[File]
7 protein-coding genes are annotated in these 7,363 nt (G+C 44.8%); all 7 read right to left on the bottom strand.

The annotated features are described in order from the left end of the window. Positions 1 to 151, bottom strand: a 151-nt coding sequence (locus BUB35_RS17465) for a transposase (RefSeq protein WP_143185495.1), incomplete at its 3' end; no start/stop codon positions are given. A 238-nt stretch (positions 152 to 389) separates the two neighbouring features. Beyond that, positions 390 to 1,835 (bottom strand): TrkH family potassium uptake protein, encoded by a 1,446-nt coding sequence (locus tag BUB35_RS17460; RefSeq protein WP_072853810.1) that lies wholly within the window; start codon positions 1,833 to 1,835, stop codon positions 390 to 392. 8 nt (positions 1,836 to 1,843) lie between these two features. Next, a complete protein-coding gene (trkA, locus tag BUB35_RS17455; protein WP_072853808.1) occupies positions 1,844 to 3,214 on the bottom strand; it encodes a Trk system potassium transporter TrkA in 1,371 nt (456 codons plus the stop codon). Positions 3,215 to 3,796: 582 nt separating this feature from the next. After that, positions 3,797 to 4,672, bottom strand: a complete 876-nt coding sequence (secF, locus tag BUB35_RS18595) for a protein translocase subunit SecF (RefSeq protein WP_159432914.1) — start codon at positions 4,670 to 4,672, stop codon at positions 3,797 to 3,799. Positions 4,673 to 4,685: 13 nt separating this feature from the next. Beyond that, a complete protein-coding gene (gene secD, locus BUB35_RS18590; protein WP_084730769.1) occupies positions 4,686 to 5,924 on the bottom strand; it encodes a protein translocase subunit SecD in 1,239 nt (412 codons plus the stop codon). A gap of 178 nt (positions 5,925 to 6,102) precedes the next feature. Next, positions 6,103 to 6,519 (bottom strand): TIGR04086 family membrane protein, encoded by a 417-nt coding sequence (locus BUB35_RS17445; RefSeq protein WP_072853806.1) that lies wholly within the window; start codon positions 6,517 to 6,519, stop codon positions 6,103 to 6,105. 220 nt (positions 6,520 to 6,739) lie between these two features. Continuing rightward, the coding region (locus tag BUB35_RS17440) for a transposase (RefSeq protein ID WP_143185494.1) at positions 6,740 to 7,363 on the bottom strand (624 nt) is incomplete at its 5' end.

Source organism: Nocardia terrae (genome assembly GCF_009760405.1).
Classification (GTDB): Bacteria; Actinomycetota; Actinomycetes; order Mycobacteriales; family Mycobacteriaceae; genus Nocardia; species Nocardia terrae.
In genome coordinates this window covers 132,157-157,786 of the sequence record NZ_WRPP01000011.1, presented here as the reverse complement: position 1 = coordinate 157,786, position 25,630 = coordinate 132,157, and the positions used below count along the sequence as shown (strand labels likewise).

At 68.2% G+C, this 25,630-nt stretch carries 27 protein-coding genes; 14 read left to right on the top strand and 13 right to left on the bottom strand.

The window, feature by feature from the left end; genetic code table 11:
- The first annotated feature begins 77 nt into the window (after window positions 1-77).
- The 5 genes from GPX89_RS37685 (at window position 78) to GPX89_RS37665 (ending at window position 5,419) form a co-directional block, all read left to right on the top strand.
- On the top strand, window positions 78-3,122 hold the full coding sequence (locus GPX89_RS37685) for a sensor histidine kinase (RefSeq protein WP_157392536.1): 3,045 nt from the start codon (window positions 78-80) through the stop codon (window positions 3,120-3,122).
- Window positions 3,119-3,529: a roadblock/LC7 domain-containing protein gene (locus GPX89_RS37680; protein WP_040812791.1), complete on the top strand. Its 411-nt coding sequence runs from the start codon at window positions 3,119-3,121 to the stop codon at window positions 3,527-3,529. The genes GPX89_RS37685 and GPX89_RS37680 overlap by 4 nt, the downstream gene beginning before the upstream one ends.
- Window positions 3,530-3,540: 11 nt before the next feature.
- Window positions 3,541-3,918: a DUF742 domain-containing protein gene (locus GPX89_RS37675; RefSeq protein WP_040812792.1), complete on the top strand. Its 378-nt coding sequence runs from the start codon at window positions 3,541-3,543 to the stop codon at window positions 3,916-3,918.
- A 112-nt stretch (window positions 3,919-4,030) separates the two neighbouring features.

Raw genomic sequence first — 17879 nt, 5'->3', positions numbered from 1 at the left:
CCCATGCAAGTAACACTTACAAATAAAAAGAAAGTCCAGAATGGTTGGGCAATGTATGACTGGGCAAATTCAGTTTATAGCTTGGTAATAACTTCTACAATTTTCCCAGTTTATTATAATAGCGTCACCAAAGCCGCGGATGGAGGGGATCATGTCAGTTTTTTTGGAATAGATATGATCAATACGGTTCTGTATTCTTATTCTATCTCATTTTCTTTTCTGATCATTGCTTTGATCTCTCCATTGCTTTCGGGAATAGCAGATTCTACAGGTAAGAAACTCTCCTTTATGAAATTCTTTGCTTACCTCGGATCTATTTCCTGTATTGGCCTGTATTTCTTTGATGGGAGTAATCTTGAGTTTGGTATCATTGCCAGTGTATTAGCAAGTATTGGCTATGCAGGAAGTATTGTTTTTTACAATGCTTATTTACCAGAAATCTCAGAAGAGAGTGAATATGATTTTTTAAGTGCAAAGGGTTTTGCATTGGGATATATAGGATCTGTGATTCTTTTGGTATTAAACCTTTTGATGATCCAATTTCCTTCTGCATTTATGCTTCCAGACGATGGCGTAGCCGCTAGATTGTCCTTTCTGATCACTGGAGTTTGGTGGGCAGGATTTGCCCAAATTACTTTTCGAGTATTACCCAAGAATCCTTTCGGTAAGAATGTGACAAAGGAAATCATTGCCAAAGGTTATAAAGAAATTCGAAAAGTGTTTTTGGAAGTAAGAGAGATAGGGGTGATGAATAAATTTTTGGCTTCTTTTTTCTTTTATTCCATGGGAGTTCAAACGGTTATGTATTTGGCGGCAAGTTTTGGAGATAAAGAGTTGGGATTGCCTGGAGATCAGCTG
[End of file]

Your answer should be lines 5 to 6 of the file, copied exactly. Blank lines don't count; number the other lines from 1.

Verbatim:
In genome coordinates this window covers 132,157-157,786 of the sequence record NZ_WRPP01000011.1, presented here as the reverse complement: position 1 = coordinate 157,786, position 25,630 = coordinate 132,157, and the positions used below count along the sequence as shown (strand labels likewise).

At 68.2% G+C, this 25,630-nt stretch carries 27 protein-coding genes; 14 read left to right on the top strand and 13 right to left on the bottom strand.